One afternoon I noticed I had a philosophy. I might have had one before, I’m not sure. My younger self made a lot of decisions that I no longer understand.
My path to the present included many embarrassing learning experiences. “Learning experiences” is a euphemism. I said stupid things in front of very smart people, argued loudly that I was right, grudgingly admitted that I was wrong, then sulked for days about it.
Put another way, the learning experiences were unlearning experiences. My universe of known things was always getting bigger, but I had to let go of many of the working assumptions I built that universe on.
I thought the unlearning would never end. I liked being able to look around me and read so many layers of knowledge into the world around me. I didn’t like the growing ambivalence I had about the usefulness of that knowledge. I really didn’t like the growing distance I felt from other people. I worried that I would grow into an old man like Michael Caine’s character in The Cider House Rules. He spent his days in service of others. He spent his nights anesthetizing himself. The whisper that asks whether finding meaning in life is easier to hear at night.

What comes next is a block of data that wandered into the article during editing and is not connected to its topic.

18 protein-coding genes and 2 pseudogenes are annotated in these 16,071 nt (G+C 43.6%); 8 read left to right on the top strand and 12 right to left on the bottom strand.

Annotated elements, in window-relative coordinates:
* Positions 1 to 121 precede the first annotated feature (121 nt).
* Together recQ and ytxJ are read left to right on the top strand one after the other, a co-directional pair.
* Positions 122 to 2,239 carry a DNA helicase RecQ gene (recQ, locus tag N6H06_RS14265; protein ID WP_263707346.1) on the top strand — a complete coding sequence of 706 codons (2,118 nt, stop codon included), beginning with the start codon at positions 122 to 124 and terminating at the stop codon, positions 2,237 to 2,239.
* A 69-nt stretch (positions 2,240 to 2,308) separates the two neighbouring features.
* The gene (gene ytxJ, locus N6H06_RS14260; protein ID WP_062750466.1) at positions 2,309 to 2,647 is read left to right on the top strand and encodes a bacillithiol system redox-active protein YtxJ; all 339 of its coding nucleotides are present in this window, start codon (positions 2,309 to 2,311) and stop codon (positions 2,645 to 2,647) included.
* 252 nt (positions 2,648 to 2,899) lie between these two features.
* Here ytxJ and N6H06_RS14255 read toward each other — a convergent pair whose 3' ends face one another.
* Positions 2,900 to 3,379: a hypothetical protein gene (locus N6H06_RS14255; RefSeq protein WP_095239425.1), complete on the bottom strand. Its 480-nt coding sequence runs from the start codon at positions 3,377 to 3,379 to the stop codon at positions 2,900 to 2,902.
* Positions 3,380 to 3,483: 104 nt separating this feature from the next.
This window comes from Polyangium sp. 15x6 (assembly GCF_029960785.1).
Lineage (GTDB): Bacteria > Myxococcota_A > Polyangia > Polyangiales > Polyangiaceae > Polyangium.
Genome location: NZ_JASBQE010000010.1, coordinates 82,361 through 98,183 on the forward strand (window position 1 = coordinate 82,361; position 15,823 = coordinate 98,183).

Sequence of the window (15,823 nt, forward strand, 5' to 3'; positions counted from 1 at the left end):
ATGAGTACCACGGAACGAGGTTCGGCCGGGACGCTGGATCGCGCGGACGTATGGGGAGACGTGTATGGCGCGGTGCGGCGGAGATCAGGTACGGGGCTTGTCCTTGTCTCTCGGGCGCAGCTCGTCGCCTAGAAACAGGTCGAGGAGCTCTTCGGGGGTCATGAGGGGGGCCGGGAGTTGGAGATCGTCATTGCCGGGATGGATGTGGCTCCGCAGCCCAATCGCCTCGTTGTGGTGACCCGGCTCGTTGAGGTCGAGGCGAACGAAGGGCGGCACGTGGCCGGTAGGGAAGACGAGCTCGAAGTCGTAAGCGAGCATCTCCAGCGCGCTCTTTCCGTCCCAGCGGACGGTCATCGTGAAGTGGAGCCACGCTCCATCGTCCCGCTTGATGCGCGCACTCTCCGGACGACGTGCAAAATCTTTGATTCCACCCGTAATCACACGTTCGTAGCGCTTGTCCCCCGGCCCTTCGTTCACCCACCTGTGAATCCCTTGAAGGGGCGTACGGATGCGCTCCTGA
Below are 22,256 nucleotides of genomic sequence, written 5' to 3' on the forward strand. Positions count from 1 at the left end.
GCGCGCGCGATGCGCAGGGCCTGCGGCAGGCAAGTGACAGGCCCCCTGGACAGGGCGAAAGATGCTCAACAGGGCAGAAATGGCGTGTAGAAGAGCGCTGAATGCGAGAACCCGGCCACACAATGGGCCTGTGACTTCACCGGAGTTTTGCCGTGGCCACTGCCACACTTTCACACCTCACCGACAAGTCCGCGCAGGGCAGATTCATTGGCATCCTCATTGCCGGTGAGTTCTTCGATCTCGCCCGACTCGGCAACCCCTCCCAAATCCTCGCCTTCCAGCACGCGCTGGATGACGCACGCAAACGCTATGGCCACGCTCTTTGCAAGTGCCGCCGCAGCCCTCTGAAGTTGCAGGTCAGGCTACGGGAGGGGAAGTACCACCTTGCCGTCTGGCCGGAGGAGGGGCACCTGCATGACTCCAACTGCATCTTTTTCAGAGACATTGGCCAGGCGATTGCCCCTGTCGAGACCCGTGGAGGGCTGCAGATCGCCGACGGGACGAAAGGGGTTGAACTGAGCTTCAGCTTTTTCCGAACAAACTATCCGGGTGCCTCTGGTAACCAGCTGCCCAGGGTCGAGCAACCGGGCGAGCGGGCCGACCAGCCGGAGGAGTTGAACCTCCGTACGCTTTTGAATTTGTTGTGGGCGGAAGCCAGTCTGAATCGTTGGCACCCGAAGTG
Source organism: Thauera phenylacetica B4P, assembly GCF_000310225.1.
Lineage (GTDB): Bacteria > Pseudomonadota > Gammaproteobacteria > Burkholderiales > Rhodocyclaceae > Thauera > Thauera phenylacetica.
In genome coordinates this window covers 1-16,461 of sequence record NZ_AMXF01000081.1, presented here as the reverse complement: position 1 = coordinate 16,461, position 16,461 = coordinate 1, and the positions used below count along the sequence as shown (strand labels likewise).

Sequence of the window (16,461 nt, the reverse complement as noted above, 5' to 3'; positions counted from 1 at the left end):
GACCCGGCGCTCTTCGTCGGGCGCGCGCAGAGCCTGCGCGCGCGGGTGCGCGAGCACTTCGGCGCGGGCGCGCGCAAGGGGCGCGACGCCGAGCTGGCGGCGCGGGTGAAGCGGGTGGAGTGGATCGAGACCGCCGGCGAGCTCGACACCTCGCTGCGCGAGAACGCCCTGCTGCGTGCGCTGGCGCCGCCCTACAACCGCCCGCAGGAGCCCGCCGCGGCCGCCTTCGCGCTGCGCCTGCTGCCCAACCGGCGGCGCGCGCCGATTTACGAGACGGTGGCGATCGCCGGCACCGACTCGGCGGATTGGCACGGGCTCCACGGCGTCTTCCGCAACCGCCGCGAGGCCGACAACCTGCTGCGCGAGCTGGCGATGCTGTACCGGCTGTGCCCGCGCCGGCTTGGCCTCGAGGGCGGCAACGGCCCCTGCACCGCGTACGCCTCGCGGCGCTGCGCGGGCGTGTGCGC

But that one afternoon I realized that there was a through line that connected many of the themes that had captured my curiosity in the past years. Ecology and living in balance with the planet. The failure of capitalism and the historical circumstances of its rise. The disappearance of musicians and the rise of a musical monoculture. Queer joy and the healing power of sex. What to do with the artistic spoils of colonialism. How to feel better. What is a community and how does it work?
Here’s the basic thought that I’m trying to develop:
There are very few rewards that humans take in on a primate level. They include food, brain and adrenaline highs, sex, the pleasure of social position, and the feeling of safety. The current global system that distributes those rewards is unjust. It requires misery for those at the bottom of the hierarchy, and our planet cannot sustain it.
That is a cultural choice. We can make different cultural choices. When we provide human rewards to each other without exchanging money, we reinforce a new culture that differentiates between living well and succeeding in an economic marketplace.
I know that sounds very simple, but I hope to spend some time unpacking it. I think there is a lot there. My hope is that developing this idea will generate creative ideas & help me better understand how to be a community member and leader.